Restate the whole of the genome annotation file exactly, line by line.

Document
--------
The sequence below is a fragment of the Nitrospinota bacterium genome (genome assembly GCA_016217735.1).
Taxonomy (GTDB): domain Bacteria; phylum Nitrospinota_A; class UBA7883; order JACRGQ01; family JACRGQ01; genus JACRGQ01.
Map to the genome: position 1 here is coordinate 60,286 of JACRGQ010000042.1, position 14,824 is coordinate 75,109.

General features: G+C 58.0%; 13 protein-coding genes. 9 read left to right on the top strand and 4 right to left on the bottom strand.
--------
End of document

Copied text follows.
The sequence below is a fragment of the Nitrospinota bacterium genome (genome assembly GCA_016217735.1).
Taxonomy (GTDB): domain Bacteria; phylum Nitrospinota_A; class UBA7883; order JACRGQ01; family JACRGQ01; genus JACRGQ01.
Map to the genome: position 1 here is coordinate 60,286 of JACRGQ010000042.1, position 14,824 is coordinate 75,109.

General features: G+C 58.0%; 13 protein-coding genes. 9 read left to right on the top strand and 4 right to left on the bottom strand.